to clonidine treatment was 2–5 h with the exception of
one child whose sleep initiation was within 30 min.
The range of average sleep initiation during clonidine
treatment was less than 30 min–2 h. Subject #2 did not
have sleep initiation difficulty and clonidine was given
for the lengthy night awakening. Clonidine did slightly
reduce his sleep initiation time as well. Although two
subjects still suffered from prolonged sleep initiation
(>1 h), the caregivers of both subjects expressed satisfaction with the effect of clonidine. In regard to sleep maintenance, 16 children responded favorably while one
child continued to have similar frequency of night awakenings. This child (subject 19) did benefit from clonidine
in reducing sleep initiation time. There were five subjects
who still experienced night awakenings while on clonidine. The effect of clonidine in improving sleep disorders
was almost immediate, within the first week of administration, despite the fact that all subjects were initiated at
a lower dose. However, the dose of clonidine had to be
increased after prolonged use (after approximately
1 year).
All 19 children had one or more behavioral difficulties. Two children were taking clonidine exclusively for
behavioral causes, one for ADHD, the other for tic disorder with comorbic ADHD. The parents reported various improvements of the behaviors after the clonidine.
There was no uniform improvement of one specific
behavior consistently among the subjects. However, four
subjects had complete resolution of their behavioral disorders while on clonidine. Subject 1 had no improvement
of behaviors although this subject did experience the
beneficial effects of clonidine in the management of the
sleep disturbances. The majority of subjects had some
improvement in their behavioral symptoms while on clonidine. Nonetheless, the overall parental satisfaction was
less favorable for the behavioral improvements while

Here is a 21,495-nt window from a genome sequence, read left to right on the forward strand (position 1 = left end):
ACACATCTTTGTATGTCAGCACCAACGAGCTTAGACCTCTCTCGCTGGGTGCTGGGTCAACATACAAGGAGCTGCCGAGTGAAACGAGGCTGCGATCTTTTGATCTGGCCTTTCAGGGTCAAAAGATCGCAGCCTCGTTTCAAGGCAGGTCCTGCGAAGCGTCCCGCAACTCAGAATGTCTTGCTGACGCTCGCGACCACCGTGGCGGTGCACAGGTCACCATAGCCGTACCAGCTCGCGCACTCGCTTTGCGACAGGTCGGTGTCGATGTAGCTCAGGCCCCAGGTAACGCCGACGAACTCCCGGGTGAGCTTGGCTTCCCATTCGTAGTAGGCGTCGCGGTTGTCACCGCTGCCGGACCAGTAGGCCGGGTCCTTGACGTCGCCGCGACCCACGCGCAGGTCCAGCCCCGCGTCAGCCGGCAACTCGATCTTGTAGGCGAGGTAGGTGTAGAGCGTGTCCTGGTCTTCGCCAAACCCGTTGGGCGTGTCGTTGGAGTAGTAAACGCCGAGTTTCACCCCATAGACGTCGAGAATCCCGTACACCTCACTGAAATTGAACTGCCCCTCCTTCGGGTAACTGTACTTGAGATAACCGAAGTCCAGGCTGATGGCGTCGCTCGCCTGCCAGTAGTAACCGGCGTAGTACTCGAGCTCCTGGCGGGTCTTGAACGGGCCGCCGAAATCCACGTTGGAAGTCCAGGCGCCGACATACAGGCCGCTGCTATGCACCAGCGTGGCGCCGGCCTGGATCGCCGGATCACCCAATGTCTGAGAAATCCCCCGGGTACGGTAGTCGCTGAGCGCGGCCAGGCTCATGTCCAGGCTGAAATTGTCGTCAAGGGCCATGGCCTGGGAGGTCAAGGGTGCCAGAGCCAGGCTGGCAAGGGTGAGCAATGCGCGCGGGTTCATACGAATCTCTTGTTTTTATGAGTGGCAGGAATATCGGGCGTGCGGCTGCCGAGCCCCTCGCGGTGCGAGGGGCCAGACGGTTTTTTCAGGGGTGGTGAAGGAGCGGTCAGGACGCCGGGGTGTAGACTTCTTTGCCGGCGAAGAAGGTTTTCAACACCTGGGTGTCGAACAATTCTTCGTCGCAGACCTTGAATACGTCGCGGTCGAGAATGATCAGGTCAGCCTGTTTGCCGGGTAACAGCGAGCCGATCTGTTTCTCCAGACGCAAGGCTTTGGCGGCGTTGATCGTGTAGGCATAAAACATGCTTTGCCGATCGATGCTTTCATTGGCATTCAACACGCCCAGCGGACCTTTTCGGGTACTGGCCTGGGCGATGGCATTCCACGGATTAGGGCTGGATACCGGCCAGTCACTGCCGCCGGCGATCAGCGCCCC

taking clonidine as compared to that of the sleep
The frequency of adverse reactions to clonidine was
rare. Skin irritation to transdermal patches was, however, frequent and in all cases leading to discontinuation
of the transdermal patches. When clonidine tablets were
administered during the daytime, sedation was the most
frequent complaint. Other side effects such as pallor,
lethargy, tachycardia, or hypotension during examination were rare. However, side effects such as dizziness
or mild depression may have been under-reported
because the language and expression impairment in
these children could be a potential barrier in detecting
these side effects. One child who was not enrolled in this
study had significant pallor and clonidine was discontinued after just one dose. Another child, aged 15 years,
developed paradoxical irritability that the parents attrib-
X. Ming et al. / Brain & Development 30 (2008) 454–460
uted to clonidine use. Again, this child was not enrolled
in this study due to the brief use of the medicine.
The use of concurrent medications for comorbic disorders in each subject is shown in Table 2. Fourteen of
the 19 children used other medications during clonidine
treatment period; 11 of these 14 children were on the
same medications and the same doses of the concurrent
medication during this study period, therefore clonidine
was the only variant of treatment in these 11 children.
However, three children had other variants of treatment,
in addition to clonidine administration. One child initiated aripiprazole, one child initiated sertraline, and a
third child had a decreasing dose of topiramate, during
the clonidine treatment period.
4. Discussion
Clonidine is an a-adrenergic agonist that acts on presynaptic neurons predominantly of brainstem to inhibit
norepinephrine activity. As a result, sympathetic outflow is inhibited, leading to decrease in peripheral resistance, heart rate, and blood pressure. Such a mechanism
could explain the therapeutic benefit of clonidine in the
treatment of sympathetic hyper-arousal states associated
with ADHD, aggressiveness, tic disorder etc. The sedative effects of clonidine are well recognized and are listed
as ‘‘adverse effects” in the Physician’s Desk Reference
The results presented suggest that clonidine is a viable
option for clinicians treating ASD patients with insomnia and/or behavioral problems such as aggression,
mood disorder, and ADHD. Almost all the children
with ASD and sleep disorders benefited from clonidine
treatment, although the degree of improvement was
individualized. Sleep initiation time was the most dramatically improved parameter in our subjects; the group
mean sleep initiation time decreased from 3.19 to 0.6 h.